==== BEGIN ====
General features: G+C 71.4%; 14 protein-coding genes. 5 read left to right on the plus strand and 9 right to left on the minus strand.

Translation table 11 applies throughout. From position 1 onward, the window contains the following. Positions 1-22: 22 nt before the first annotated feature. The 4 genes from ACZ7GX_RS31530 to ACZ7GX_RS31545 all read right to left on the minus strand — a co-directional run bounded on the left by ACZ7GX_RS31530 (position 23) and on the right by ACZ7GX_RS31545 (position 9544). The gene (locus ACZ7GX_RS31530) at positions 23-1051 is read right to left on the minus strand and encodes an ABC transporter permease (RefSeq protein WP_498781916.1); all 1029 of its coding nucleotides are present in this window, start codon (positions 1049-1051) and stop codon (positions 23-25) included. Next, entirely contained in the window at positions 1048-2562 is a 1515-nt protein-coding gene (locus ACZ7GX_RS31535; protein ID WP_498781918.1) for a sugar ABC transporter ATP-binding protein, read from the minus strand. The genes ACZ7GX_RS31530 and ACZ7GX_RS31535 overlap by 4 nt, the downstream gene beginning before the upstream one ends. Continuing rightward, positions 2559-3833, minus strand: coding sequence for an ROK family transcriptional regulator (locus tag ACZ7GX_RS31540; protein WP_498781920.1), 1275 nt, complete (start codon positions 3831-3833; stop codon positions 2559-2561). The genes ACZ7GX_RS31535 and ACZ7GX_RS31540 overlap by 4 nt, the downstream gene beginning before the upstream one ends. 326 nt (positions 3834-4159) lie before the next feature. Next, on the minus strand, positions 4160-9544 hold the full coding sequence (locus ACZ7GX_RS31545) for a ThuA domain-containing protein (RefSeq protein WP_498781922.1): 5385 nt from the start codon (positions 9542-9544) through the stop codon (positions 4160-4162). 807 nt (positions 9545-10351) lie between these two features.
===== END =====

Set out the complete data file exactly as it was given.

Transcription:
General features: G+C 71.4%; 14 protein-coding genes. 5 read left to right on the plus strand and 9 right to left on the minus strand.

Translation table 11 applies throughout. From position 1 onward, the window contains the following. Positions 1-22: 22 nt before the first annotated feature. The 4 genes from ACZ7GX_RS31530 to ACZ7GX_RS31545 all read right to left on the minus strand — a co-directional run bounded on the left by ACZ7GX_RS31530 (position 23) and on the right by ACZ7GX_RS31545 (position 9544). The gene (locus ACZ7GX_RS31530) at positions 23-1051 is read right to left on the minus strand and encodes an ABC transporter permease (RefSeq protein WP_498781916.1); all 1029 of its coding nucleotides are present in this window, start codon (positions 1049-1051) and stop codon (positions 23-25) included. Next, entirely contained in the window at positions 1048-2562 is a 1515-nt protein-coding gene (locus ACZ7GX_RS31535; protein ID WP_498781918.1) for a sugar ABC transporter ATP-binding protein, read from the minus strand. The genes ACZ7GX_RS31530 and ACZ7GX_RS31535 overlap by 4 nt, the downstream gene beginning before the upstream one ends. Continuing rightward, positions 2559-3833, minus strand: coding sequence for an ROK family transcriptional regulator (locus tag ACZ7GX_RS31540; protein WP_498781920.1), 1275 nt, complete (start codon positions 3831-3833; stop codon positions 2559-2561). The genes ACZ7GX_RS31535 and ACZ7GX_RS31540 overlap by 4 nt, the downstream gene beginning before the upstream one ends. 326 nt (positions 3834-4159) lie before the next feature. Next, on the minus strand, positions 4160-9544 hold the full coding sequence (locus ACZ7GX_RS31545) for a ThuA domain-containing protein (RefSeq protein WP_498781922.1): 5385 nt from the start codon (positions 9542-9544) through the stop codon (positions 4160-4162). 807 nt (positions 9545-10351) lie between these two features.